Penguins GM Ray Shero a master of deadline deals

About the worst you can say about general manager Ray Shero's trading history with Pittsburgh is that some players haven't panned out. But for the most part, he's shone this time of the year.

Pittsburgh executive has great trade history

James Neal, left, and Chris Kunitz both came over to Pittsburgh in February trades engineered by Pittsburgh general manager Ray Shero, although in different seasons. (Jamie Sabau/Getty Images)

Pittsburgh Penguins general manger Ray Shero is earning plaudits for securing Jarome Iginla from Calgary for a package that only the most ardent of hockey observers would be familiar with.

The Iginla trade comes on the heels of two other Shero moves this week and they fit a pattern. Since taking over the Penguins in 2006, Shero has usually been an enthusiastic player in trade talks in the run-up to the deadline.

About the worst you can say about his track record at this time of year is that some of the additions just didn't pan out. But for the most part, he's shone, and there isn't a single player he's given up at this time of year who's yet to make the Penguins rue the day they parted ways.

As the roster list below indicates, Shero's Penguins still include players picked up in trades down the stretch drive in previous seasons.

All that said, it's important to point out that the Cup isn't handed out in March and it's a long slog to a championship.

Since they beat the Detroit Red Wings in the 2009 Stanley Cup final, the Penguins have only prevailed in one of four playoff series, against an Ottawa Senators squad in 2010 that many considered to have done well just to make the post-season.

Shero's impact on Pittsburgh roster

The table below includes all players who have suited up for the Penguins this season and are still on the roster. The players in bold are those who arrived after Shero was hired as general manager in May 2006.

The breakdown of Shero moves as reflected on the current roster:

  • 6 unrestricted free agents
  • 6 trade acquisitions
  • 4 draft selections
  • 1 waiver claim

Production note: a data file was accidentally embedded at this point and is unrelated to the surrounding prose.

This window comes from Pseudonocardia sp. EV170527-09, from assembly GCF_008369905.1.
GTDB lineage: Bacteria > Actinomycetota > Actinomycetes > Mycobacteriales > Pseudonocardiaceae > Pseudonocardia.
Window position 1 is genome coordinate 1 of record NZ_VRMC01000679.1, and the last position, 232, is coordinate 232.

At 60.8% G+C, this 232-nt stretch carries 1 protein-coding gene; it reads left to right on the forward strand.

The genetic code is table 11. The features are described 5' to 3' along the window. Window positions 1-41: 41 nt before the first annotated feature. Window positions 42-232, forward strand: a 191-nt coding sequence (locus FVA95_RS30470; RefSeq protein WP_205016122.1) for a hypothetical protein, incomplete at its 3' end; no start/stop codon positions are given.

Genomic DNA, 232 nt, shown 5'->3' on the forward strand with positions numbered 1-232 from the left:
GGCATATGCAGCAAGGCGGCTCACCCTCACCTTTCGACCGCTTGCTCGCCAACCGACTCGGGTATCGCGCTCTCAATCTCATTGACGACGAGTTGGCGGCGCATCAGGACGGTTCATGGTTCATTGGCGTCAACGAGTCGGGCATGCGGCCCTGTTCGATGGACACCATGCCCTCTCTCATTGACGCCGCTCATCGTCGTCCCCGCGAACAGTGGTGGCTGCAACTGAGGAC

Marc-Andre Fleury: Drafted first overall, 2003
Tomas Vokoun: Trade from Washington, June 2012

Robert Bortozzo: Drafted 7th round, 2007
Simon Despres: Drafted 1st round, 2009
Mark Eaton: Unrestricted free agent, 2013
Derek Engelland: Unrestricted free agent, 2007
Kris Letang: Drafted 3rd round, 2005
Paul Martin: Unrestricted free agent, 2010
Doug Murray: Trade from San Jose, March 2013
Matt Niskanen: Trade from Dallas, Feb. 2011
Brooks Orpik: Drafted first round, 2000.

Craig Adams: Waivers from Chicago, 2009
Beau Bennett: Drafted 1st round, 2010
Matt Cooke: Unrestricted free agent, 2008
Sidney Crosby: Drafted 1st overall, 2005
Pascal Dupuis: Trade from Atlanta, Feb. 2008
Tanner Glass: Unrestricted free agent, 2012
Dustin Jeffrey: Drafted 6th round, 2007
Tyler Kennedy: Drafted 4th round, 2004
Chris Kunitz: Trade from Anaheim, Feb. 2009
Evgeni Malkin: Drafted 2nd overall, 2004
Brenden Morrow: Trade from Dallas, March 2013
James Neal: Trade from Dallas, Feb. 2011
Brandon Sutter: Trade from Carolina, June 2012
Joe Vitale: Drafted 7th round, 2005


Shero's late-season trades

Here's a look at the work done by Shero and his supporting team in the last months of the regular season since he came to Pittsburgh.

The sports cable nets can hype "deadline day," but for these purposes it's a look at deals made after January of each season. 

We pick up the narrative in 2007-08, as Shero and the Pens made no major moves the previous season, which ended with a first round loss to Ottawa.


Result: Penguins lose in Stanley Cup final to Detroit.

Trades Colby Armstrong, Erik Christensen, Angelo Esposito and a first-round pick in 2008 to Atlanta for Marian Hossa and Pascal Dupuis.

Considering how much the Penguins gave up in volume, this couldn't have gone much better. Sure, Hossa spurned the Pens for an offer from Detroit as a free agent in the summer, but he racked up 12 goals and 14 assists for Pittsburgh as they made it to the Stanley Cup final. More importantly, Dupuis is still around, having scored 89 regular-season goals with Pittsburgh while providing speed and solid defensive play.